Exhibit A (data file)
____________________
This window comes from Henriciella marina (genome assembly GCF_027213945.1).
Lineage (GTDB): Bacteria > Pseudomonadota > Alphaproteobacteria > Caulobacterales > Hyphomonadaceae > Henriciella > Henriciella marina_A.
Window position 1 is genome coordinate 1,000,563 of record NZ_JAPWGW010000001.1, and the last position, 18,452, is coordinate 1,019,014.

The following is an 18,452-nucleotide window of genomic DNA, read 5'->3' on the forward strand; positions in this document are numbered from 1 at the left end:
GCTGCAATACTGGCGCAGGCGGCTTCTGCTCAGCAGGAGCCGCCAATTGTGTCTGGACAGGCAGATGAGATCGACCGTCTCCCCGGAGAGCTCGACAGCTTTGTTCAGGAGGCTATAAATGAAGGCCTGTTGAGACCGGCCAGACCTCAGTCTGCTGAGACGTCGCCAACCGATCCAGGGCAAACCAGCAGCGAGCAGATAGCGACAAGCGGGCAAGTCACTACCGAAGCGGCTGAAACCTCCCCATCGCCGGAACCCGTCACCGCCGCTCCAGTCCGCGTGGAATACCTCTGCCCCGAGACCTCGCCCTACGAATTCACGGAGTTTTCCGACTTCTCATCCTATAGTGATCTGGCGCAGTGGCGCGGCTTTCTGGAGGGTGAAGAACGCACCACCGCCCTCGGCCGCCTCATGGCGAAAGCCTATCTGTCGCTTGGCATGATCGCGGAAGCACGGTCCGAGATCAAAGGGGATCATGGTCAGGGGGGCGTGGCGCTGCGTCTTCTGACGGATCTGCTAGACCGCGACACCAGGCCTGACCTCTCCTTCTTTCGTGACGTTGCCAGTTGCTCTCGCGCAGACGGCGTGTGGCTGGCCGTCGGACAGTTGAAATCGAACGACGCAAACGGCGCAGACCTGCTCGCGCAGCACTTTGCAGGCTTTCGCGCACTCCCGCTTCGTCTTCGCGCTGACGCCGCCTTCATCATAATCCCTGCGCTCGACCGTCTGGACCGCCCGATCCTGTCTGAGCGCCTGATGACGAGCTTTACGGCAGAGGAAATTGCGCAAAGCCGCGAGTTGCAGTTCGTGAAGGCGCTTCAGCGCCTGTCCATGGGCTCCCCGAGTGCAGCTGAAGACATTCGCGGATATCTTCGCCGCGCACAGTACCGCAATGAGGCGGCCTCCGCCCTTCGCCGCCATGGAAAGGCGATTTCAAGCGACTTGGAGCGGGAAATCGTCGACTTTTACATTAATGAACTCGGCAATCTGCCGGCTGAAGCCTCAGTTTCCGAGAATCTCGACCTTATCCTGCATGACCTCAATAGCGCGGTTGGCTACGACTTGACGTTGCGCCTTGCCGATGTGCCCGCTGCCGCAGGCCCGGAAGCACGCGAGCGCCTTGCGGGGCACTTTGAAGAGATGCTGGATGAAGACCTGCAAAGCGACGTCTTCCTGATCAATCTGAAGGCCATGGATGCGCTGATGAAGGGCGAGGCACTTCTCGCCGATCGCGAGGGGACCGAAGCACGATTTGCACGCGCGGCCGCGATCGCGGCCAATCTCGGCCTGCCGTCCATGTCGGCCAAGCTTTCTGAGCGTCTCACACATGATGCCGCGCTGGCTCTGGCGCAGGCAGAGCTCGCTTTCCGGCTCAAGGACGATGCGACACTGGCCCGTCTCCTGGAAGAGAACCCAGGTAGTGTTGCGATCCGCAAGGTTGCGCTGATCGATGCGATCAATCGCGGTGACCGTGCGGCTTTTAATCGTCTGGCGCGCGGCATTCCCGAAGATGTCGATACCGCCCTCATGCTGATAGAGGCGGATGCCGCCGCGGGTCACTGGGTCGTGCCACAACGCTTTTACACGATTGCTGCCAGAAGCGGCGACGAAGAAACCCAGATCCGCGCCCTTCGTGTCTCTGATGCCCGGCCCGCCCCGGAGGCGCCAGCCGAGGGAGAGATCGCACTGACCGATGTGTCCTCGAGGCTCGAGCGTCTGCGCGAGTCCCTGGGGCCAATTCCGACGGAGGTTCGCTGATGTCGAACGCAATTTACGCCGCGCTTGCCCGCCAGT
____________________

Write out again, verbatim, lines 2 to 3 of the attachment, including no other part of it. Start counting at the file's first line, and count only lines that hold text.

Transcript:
Lineage (GTDB): Bacteria > Pseudomonadota > Alphaproteobacteria > Caulobacterales > Hyphomonadaceae > Henriciella > Henriciella marina_A.
Window position 1 is genome coordinate 1,000,563 of record NZ_JAPWGW010000001.1, and the last position, 18,452, is coordinate 1,019,014.